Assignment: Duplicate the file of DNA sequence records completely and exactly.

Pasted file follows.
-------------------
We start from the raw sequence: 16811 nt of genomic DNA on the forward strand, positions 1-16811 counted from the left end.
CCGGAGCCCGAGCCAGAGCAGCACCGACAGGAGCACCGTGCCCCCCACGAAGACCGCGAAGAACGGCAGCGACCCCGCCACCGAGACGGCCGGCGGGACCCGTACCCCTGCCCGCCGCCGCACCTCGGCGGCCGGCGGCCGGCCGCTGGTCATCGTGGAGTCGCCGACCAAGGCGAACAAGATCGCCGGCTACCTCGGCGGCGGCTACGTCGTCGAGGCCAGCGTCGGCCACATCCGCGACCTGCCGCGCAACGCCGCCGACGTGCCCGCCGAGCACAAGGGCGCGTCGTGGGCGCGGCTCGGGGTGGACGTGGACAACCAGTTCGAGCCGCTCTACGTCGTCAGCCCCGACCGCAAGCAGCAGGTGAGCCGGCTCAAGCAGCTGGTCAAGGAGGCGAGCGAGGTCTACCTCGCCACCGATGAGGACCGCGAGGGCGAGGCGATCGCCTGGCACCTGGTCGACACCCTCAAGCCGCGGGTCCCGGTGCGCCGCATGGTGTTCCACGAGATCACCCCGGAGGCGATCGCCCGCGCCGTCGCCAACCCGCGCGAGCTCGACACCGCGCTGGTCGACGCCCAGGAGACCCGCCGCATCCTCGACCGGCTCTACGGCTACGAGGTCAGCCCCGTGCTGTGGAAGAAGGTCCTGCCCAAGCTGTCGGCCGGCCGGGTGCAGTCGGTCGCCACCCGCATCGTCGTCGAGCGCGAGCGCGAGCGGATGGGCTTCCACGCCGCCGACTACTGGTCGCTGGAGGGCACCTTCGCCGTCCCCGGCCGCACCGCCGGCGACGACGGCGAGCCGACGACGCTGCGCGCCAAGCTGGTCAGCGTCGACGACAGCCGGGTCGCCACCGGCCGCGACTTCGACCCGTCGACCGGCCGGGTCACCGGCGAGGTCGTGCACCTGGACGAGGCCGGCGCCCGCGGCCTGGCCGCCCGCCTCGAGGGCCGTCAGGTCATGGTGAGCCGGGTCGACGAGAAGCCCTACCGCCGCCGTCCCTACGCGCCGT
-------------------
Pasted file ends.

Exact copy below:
We start from the raw sequence: 16811 nt of genomic DNA on the forward strand, positions 1-16811 counted from the left end.
CCGGAGCCCGAGCCAGAGCAGCACCGACAGGAGCACCGTGCCCCCCACGAAGACCGCGAAGAACGGCAGCGACCCCGCCACCGAGACGGCCGGCGGGACCCGTACCCCTGCCCGCCGCCGCACCTCGGCGGCCGGCGGCCGGCCGCTGGTCATCGTGGAGTCGCCGACCAAGGCGAACAAGATCGCCGGCTACCTCGGCGGCGGCTACGTCGTCGAGGCCAGCGTCGGCCACATCCGCGACCTGCCGCGCAACGCCGCCGACGTGCCCGCCGAGCACAAGGGCGCGTCGTGGGCGCGGCTCGGGGTGGACGTGGACAACCAGTTCGAGCCGCTCTACGTCGTCAGCCCCGACCGCAAGCAGCAGGTGAGCCGGCTCAAGCAGCTGGTCAAGGAGGCGAGCGAGGTCTACCTCGCCACCGATGAGGACCGCGAGGGCGAGGCGATCGCCTGGCACCTGGTCGACACCCTCAAGCCGCGGGTCCCGGTGCGCCGCATGGTGTTCCACGAGATCACCCCGGAGGCGATCGCCCGCGCCGTCGCCAACCCGCGCGAGCTCGACACCGCGCTGGTCGACGCCCAGGAGACCCGCCGCATCCTCGACCGGCTCTACGGCTACGAGGTCAGCCCCGTGCTGTGGAAGAAGGTCCTGCCCAAGCTGTCGGCCGGCCGGGTGCAGTCGGTCGCCACCCGCATCGTCGTCGAGCGCGAGCGCGAGCGGATGGGCTTCCACGCCGCCGACTACTGGTCGCTGGAGGGCACCTTCGCCGTCCCCGGCCGCACCGCCGGCGACGACGGCGAGCCGACGACGCTGCGCGCCAAGCTGGTCAGCGTCGACGACAGCCGGGTCGCCACCGGCCGCGACTTCGACCCGTCGACCGGCCGGGTCACCGGCGAGGTCGTGCACCTGGACGAGGCCGGCGCCCGCGGCCTGGCCGCCCGCCTCGAGGGCCGTCAGGTCATGGTGAGCCGGGTCGACGAGAAGCCCTACCGCCGCCGTCCCTACGCGCCGT